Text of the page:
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Tennessee Crappie Fishing


Tennessee has thousands of acres and miles of nature freshwater sources which are full of both Black Crappie and White Crappie. And if you enjoy fishing for crappie, you will never be at a loss for a great fishing spot.

The State Record for Black Crappie is 4 pounds, 4 ounces. Black Crappie prefer water temperatures of 68 to 72 Degrees, and deeper, slow moving waters.

The State Record for White Crappie is 5 pounds, 1 ounces. White Crappie also prefer water temperatures of 68 to 72 Degrees. White Crappie prefer darker, murky waters, with ample amounts of cover available.

Tennessee Fishing Rules and Regulations

Anyone over the age of 13 must possess a fishing license when fishing on any public water system in Tennessee. The only exemptions to this is people born before 1926, active military personal (provided that they carry a copy of their leave papers), and when fishing on free fishing day. You are considered a resident of Tennessee as long as you have resided in Tennessee for a period longer then 90 days. All others will be considered none-residents.

Free fishing day is held every year on June 10th. You have the ability to fish without purchasing a license all day, as long as you still follow Tennessee’s rules and regulations.

Tennessee is unlike other states, as it places certain restrictions on fishing with anything other then normal rod and reel combinations. Explosives, chemicals and electrical shocking devices are strictly forbidden, and their use carries heavy penalties. Shootings and Bow fishing is also prohibited in Tennessee.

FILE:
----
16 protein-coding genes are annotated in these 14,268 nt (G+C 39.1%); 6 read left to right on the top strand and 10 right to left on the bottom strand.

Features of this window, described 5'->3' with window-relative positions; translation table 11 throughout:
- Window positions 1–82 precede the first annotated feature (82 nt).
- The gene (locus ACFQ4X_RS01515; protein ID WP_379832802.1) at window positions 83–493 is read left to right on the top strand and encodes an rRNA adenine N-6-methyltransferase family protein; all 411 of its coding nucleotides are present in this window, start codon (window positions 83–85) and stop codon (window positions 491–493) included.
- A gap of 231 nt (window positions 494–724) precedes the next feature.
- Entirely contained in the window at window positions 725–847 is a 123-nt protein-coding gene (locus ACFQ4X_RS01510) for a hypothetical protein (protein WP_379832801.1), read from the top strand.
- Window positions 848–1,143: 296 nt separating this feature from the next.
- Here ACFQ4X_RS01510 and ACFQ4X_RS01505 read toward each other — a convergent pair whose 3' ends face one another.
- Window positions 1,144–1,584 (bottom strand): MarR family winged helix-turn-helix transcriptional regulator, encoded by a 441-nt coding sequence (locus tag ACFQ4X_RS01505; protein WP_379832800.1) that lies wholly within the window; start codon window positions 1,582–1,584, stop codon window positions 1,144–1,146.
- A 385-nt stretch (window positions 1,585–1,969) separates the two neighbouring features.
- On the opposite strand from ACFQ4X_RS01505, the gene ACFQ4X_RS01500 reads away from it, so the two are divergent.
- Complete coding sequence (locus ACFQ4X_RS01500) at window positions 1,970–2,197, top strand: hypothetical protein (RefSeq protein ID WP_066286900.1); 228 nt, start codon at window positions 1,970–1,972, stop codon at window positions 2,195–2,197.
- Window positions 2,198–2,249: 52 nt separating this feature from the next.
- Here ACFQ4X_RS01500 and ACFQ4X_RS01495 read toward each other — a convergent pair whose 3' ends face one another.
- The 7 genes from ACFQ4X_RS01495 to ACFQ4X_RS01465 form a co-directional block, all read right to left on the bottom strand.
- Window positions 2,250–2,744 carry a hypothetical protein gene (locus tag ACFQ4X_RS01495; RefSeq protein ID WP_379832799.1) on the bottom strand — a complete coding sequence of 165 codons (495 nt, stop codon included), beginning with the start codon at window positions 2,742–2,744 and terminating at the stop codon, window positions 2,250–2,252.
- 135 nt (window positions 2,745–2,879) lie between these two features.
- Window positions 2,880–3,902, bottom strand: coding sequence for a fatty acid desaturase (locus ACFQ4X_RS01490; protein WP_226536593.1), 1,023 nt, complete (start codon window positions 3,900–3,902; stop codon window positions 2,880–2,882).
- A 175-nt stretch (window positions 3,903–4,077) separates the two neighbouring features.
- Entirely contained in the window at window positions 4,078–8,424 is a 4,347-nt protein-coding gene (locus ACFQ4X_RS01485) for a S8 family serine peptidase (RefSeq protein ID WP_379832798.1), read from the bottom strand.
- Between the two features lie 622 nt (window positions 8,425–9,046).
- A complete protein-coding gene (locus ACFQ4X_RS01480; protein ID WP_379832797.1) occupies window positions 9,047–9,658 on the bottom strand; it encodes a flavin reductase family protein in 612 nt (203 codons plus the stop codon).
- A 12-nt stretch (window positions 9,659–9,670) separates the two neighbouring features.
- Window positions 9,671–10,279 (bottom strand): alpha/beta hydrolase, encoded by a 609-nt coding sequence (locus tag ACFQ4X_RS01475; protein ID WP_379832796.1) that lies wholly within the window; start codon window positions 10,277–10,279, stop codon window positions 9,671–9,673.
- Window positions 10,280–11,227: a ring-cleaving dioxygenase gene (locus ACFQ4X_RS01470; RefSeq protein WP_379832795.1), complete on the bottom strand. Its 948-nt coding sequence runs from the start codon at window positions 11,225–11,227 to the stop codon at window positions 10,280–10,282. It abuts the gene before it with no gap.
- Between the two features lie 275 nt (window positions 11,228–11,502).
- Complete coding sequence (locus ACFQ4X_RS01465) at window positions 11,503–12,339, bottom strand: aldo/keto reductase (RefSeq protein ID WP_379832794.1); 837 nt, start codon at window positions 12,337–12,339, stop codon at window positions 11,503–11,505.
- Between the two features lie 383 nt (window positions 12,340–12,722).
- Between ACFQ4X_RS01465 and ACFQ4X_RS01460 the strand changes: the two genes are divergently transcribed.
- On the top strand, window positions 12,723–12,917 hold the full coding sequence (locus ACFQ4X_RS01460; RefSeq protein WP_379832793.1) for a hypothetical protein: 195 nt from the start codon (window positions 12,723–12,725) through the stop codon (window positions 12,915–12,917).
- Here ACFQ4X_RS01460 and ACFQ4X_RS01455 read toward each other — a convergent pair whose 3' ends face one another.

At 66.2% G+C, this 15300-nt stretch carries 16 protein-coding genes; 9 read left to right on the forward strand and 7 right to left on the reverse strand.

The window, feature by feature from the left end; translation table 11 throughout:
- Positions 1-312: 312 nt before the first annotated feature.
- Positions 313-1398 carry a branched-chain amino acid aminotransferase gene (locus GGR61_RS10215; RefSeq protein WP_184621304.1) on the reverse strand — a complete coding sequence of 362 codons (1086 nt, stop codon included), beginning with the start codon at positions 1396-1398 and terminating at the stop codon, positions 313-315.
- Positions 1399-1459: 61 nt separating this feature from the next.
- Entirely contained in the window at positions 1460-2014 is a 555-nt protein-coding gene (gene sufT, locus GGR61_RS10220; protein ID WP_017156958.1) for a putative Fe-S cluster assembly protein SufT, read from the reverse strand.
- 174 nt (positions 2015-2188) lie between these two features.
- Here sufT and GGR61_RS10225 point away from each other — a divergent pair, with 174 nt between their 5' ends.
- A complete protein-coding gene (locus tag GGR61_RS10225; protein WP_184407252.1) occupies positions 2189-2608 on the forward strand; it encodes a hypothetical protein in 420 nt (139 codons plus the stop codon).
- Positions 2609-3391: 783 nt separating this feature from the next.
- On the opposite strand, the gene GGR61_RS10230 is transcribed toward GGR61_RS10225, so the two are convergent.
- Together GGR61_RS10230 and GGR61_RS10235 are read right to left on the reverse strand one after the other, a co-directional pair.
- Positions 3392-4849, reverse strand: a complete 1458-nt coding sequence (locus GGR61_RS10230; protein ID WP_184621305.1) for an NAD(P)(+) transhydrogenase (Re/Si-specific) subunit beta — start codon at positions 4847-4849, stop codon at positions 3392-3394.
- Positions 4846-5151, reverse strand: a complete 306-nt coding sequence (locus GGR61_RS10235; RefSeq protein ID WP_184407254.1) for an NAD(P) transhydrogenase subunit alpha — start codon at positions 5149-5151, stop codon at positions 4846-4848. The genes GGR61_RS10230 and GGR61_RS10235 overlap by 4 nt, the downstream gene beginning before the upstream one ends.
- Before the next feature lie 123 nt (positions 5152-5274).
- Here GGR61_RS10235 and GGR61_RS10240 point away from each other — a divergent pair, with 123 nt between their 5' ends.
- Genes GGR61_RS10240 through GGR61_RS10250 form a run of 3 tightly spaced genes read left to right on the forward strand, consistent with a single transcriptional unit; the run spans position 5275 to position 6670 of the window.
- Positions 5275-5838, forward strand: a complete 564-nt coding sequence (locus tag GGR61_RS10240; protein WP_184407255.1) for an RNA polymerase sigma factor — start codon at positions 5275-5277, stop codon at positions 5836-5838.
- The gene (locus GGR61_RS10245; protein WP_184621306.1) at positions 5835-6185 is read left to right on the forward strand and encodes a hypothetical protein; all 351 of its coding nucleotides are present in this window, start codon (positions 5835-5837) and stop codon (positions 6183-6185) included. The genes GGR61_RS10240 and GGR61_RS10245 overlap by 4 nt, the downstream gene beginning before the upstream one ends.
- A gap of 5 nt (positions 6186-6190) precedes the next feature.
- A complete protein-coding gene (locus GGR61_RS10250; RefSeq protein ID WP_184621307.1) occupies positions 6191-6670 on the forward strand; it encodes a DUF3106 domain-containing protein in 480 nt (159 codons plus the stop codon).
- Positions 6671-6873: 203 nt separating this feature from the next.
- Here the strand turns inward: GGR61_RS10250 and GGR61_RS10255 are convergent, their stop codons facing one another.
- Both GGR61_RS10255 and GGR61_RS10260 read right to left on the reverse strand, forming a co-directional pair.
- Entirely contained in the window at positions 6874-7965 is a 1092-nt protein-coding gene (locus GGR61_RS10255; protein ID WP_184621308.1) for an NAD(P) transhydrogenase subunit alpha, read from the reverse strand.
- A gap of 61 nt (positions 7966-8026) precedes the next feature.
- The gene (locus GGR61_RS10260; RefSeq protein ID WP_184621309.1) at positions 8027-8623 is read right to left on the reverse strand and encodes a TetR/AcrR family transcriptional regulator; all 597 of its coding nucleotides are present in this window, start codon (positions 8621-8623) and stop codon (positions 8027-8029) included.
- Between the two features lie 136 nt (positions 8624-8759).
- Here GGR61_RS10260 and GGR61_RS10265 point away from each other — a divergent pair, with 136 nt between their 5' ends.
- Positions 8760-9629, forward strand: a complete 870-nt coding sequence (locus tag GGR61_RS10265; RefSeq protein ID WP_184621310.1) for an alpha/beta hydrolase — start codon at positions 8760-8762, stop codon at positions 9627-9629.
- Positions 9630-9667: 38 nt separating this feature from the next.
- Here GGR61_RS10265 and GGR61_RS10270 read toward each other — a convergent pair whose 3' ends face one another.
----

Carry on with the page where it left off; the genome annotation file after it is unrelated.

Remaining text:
Tennessee Hot Spots

REELFOOT LAKE- Reelfoot resembles a large farm pond, with cover such as cypress trees, stumps, lily pads, and other submerged objects. This lake is literally loaded with fallen timber and logs. The amount of cover provided allows the Crappie to reach substantial sizes.

Due to how shallow the lake is, and the amount of submerged items, you may want to consider fishing in something other then a fiberglass boat. It is recommended that you use an aluminum boat, and only travel at slow speeds.

If you are considering a trip to Reelfoot Lake, you can find out more information by contacting Blue Bank Lodge out their website. In addition to a Tennessee fishing license, anglers need a Reelfoot Preservation Permit, which ranges from $3.50 for one day to $17 for the year.

Dan Eggertsen is a fishing researcher and enthusiast who is commited to providing the best crappie fishing information possible. Get more information on Tennessee crappie fishing here: http://www.askcrappiefishing.com